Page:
Mormon Beliefs: Grace and Works
Before we can initiate a discussion on the relationship between grace and works in Mormon doctrine, some Mormon vocabulary needs to be explained. First of all, Mormons perceive three meanings for the word “salvation.” The first is resurrection, which is a free gift to all mankind from Jesus Christ through His atonement. The second is deliverance from the sin of Adam, whereby all men fell. We are not responsible for Adam’s transgression, because of the atonement of Jesus Christ. The third is going to heaven, rather than hell. Mormonism also has two definitions for “hell.” One is the suffering many will go through in the Spirit World, before resurrection, suffering for their own sins, because they have rejected the saving power of Christ’s atonement. The other is a permanent dwelling place, reserved for the “Sons of Perdition,” those who have gained a perfect knowledge of Jesus Christ, and then deny Him, thus crucifying Him anew. All people, except the Sons of Perdition, will be saved in a kingdom of heaven. This is, perhaps, the most inclusive doctrine pertaining to salvation in all of Christianity.
Mormons also believe, however, in exaltation, and exaltation is a different thing from salvation. As Paul and other seers have indicated, there are three kingdoms in heaven (and many mansions)— the Celestial (with glory as of the sun), the Terrestrial (with glory as of the moon), and the Telestial (with glory as of the stars). Both salvation and exaltation are completely dependent on the grace of Jesus Christ. We can to nothing of ourselves to gain either one, nor can we even draw a breath during our mortal lives without depending upon His grace.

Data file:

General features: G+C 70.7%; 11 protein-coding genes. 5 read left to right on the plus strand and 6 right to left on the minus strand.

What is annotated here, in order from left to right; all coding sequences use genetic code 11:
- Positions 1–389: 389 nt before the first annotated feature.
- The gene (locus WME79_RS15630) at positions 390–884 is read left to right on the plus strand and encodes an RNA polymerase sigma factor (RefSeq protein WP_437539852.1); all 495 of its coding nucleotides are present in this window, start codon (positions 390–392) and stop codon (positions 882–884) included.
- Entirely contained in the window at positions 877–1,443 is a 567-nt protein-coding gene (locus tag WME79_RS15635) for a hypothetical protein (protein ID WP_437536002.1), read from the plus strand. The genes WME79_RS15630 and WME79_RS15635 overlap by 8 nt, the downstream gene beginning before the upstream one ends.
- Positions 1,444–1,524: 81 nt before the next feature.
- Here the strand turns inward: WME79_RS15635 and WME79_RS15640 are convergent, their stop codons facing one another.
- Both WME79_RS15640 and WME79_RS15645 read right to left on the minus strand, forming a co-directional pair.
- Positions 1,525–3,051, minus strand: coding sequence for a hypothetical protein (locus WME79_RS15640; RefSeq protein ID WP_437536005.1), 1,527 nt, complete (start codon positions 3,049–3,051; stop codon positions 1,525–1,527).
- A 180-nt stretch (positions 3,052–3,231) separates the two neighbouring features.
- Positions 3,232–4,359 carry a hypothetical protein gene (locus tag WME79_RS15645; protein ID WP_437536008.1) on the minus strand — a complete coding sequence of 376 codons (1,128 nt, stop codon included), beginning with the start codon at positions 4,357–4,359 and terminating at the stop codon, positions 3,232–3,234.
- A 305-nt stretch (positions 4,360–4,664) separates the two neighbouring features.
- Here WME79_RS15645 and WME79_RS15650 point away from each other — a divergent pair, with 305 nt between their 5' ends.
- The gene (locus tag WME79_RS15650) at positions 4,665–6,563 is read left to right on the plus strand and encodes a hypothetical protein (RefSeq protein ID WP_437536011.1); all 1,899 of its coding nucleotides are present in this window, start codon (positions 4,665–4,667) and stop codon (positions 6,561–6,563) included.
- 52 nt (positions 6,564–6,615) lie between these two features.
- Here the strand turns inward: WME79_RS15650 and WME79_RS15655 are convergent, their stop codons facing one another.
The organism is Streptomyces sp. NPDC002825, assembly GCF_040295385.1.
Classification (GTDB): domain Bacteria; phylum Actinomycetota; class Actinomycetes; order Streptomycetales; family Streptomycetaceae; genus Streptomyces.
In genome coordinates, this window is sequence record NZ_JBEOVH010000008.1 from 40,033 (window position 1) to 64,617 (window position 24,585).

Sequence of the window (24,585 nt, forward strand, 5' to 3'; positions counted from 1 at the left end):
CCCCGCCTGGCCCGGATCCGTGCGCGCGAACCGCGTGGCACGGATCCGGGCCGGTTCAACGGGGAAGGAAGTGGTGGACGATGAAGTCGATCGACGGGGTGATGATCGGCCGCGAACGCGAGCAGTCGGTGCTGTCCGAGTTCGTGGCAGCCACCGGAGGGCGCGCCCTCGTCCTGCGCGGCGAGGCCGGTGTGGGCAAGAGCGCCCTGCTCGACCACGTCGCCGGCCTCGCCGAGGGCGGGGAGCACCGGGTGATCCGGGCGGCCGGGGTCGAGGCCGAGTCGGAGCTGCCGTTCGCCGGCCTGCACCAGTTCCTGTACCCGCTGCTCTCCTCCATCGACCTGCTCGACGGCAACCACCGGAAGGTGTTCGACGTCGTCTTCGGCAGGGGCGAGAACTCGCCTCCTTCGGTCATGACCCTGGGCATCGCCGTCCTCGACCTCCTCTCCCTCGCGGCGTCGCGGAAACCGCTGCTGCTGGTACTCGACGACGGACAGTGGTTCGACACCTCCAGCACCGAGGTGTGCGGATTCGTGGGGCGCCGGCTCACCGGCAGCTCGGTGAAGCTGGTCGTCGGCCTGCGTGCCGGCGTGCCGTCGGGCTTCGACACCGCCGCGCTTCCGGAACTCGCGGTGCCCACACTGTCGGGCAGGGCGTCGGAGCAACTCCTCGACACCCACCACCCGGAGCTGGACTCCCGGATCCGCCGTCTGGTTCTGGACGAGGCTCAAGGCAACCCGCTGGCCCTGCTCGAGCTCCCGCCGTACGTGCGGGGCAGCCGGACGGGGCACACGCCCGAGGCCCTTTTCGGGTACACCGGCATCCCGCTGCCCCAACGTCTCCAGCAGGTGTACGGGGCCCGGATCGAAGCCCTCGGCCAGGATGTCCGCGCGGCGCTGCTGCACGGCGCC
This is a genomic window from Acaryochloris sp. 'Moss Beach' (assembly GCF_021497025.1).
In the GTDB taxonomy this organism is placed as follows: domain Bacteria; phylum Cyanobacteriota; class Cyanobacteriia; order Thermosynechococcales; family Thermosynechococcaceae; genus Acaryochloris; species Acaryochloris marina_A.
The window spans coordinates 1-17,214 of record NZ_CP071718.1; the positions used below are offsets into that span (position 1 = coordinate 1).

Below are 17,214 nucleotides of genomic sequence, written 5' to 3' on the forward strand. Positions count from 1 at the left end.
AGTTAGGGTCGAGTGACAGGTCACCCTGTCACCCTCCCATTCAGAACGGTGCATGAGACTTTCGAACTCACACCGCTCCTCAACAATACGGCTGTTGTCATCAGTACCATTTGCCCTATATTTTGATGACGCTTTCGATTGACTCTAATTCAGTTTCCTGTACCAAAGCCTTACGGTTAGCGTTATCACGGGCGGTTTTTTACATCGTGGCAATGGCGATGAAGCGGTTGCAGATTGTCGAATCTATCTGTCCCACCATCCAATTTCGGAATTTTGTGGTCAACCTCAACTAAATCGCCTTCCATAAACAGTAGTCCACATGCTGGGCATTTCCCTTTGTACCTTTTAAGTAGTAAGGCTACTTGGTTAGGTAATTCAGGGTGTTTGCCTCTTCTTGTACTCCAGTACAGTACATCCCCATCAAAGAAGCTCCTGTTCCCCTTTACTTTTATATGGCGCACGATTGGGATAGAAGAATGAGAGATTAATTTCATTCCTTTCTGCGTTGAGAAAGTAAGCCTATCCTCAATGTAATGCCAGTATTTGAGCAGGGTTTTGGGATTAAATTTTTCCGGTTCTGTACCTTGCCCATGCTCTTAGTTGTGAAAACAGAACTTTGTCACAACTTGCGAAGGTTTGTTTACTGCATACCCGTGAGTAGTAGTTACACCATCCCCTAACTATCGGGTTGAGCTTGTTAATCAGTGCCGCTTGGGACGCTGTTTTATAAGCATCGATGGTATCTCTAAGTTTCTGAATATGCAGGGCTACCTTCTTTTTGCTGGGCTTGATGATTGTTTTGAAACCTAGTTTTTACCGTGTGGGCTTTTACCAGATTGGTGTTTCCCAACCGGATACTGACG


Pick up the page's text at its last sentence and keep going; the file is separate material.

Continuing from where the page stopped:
Mormons fully believe in the biblical scriptures (Romans 3: 10, 23) which state that all men are sinful. Christ is the only sinless person ever to have lived on the earth. Christ is the author of salvation. There is no other name given from heaven through which we can be saved. We are then exalted by the grace of Christ after He sees the set of our hearts and the choices we make. In the Book of Mormon it says,
“For we labor diligently to write, to persuade our children, and also our brethren, to believe in Christ, and to be reconciled to God; for we know that it is by grace that we are saved, after all we can do. …
“And we talk of Christ, we rejoice in Christ, we preach of Christ, we prophesy of Christ, and we write according to our prophecies, that our children may know to what source they may look for a remission of their sins” (2 Nephi 25:23, 26).
“And since man had fallen he could not merit anything of himself; but the sufferings and death of Christ atone for their sins, through faith and repentance…” — Alma 22:14
And again from the Book of Mormon:
Wherefore, my beloved brethren, reconcile yourselves to the will of God, and not to the will of the devil and the flesh; and remember, after ye are reconciled unto God, that it is only in and through the grace of God that ye are saved (2 Nephi 10:24).
Many Mormon scriptures and writings speak of the nature of grace.
Grace is the help or strength given through the Atonement of the Lord Jesus Christ. Through the grace of God, everyone who has lived will be resurrected—our spirits will be reunited with our bodies, never again to be separated. Through His grace, the Lord also enables those who live His gospel to repent and be forgiven.